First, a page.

Royal Bank deploys imaging, voice technology

Clients of RBC Royal Bank are now able to take advantage of leading edge technology that retrieves cancelled cheques in seconds rather than days, and will soon be able to identify themselves entirely through their own voices, when banking by telephone.

“Digital imaging and interactive voice response will help us make banking more convenient and less complicated for everyone,” Jim Rager, vice-chairman, RBC Financial Group, told a group of analysts and investors in October.

“Regardless of whether our clients bank with us in person, via computer, or by phone, we want to provide them with service and value that differentiate us from our competitors. We are continually looking for new technology solutions to help us accomplish this.”

Digital imaging involves taking a picture of virtually every cheque and deposit that goes through clients’ accounts, which are then stored in a digital archive. Images can be retrieved in seconds from the digital archive, significantly reducing the length of time currently required to trace cheques using microfilm.

“With over 1.2 million requests a year, the process of tracing cheques has long been a source of frustration for clients and employees alike, as it often required days and in some cases weeks,” added Rod Pennycook, executive vice-president, RBC Banking. “Digital imaging will allow us to give our clients an immediate response to their enquiries, either in the branch or by telephone.”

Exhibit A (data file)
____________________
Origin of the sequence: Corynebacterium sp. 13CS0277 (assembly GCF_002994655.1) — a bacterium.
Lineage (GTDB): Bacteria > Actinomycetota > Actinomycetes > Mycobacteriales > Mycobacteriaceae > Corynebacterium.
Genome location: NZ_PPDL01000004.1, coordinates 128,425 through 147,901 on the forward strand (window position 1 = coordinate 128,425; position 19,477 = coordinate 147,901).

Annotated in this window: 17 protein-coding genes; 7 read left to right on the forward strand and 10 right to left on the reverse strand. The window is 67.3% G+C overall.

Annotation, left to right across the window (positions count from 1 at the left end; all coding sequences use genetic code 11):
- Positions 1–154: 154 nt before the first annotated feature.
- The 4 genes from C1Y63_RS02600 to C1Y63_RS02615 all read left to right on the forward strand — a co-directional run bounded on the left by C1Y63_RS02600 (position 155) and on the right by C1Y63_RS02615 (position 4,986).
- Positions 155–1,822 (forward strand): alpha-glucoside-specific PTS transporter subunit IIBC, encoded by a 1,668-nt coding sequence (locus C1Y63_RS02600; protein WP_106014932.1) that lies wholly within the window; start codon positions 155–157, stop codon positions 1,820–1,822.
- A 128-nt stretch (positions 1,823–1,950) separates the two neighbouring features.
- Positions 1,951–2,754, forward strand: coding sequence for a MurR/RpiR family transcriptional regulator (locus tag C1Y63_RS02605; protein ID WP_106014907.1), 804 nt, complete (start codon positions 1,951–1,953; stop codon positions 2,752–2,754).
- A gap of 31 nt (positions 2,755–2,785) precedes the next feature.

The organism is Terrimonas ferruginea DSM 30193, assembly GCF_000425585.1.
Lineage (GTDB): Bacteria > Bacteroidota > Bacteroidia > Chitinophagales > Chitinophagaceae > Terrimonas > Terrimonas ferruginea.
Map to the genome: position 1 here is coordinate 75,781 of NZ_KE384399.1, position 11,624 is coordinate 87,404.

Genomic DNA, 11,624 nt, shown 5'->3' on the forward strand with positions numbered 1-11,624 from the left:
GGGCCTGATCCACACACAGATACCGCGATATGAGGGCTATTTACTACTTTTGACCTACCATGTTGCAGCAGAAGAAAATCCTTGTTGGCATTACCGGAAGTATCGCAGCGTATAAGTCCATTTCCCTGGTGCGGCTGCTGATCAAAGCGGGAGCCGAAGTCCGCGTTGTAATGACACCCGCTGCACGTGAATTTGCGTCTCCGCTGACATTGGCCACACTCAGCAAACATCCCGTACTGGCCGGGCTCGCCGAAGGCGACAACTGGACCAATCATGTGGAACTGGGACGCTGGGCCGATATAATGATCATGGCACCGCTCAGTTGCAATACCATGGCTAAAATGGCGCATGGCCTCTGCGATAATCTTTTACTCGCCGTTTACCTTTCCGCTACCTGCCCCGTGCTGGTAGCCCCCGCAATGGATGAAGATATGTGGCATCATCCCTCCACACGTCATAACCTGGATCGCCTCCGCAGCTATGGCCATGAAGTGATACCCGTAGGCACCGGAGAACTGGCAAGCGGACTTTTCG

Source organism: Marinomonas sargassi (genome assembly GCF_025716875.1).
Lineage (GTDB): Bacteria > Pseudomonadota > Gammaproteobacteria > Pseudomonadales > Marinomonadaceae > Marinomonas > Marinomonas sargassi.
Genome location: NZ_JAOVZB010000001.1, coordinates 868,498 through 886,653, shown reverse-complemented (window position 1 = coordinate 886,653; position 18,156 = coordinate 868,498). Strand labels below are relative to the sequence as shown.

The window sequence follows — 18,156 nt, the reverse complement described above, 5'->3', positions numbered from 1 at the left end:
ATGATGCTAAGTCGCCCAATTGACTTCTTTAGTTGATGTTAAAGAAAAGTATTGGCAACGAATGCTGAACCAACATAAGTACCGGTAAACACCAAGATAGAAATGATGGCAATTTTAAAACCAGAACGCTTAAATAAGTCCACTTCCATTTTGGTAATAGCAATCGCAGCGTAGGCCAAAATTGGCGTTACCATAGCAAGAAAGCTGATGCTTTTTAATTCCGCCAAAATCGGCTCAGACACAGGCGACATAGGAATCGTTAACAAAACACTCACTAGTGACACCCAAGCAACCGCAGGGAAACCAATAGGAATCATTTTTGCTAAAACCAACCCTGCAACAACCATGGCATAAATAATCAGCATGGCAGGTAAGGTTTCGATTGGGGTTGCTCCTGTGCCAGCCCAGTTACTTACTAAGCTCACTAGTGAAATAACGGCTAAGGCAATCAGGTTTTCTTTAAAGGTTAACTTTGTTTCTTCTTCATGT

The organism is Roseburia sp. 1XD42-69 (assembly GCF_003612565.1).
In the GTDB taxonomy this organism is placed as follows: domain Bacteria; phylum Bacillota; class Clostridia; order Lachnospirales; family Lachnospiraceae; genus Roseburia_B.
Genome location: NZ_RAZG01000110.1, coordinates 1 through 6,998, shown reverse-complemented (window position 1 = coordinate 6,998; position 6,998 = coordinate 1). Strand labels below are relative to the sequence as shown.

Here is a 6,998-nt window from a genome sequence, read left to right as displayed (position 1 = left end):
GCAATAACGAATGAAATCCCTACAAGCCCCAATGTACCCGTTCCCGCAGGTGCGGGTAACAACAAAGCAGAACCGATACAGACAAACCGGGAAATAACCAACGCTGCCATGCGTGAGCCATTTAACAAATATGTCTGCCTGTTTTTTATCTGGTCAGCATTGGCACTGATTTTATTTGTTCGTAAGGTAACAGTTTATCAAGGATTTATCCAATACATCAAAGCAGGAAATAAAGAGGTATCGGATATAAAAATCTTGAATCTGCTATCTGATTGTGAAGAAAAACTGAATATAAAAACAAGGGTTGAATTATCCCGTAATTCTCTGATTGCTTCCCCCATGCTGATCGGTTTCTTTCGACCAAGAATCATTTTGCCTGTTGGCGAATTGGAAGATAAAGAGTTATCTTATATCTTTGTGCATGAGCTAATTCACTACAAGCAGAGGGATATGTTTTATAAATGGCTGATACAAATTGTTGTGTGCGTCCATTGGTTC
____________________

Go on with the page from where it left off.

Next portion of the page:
The digital imaging capability is currently being used within RBC Royal Bank’s operations and telephone banking centres, and will be expanded to branch banking employees across Canada before the end of this year. The bank plans to make the technology available to its online banking clients in the spring of 2004, which will allow clients to conveniently view imaged items online.

Natural language speech recognition to authenticate an individual’s unique voiceprint is scheduled to be in place by January 2004. The bank expects clients will find it easier and quicker to do their banking by telephone with My Voice which uses natural language speech recognition to identify clients and receive instructions and eliminate button pressing.

In early August 2004, My Voice will be expanded to enable clients to do all their banking by simply saying what they want to do, whether it’s paying bills, transferring funds, buying a GIC or getting a loan. The touch-tone feature will continue to run in parallel with My Voice. Wendy Wynn, SVP, Electronic Channels, RBC Royal Bank expects their 2.5 million telephone banking clients will find it “quicker, more secure, and more user-friendly than anything they have had before.”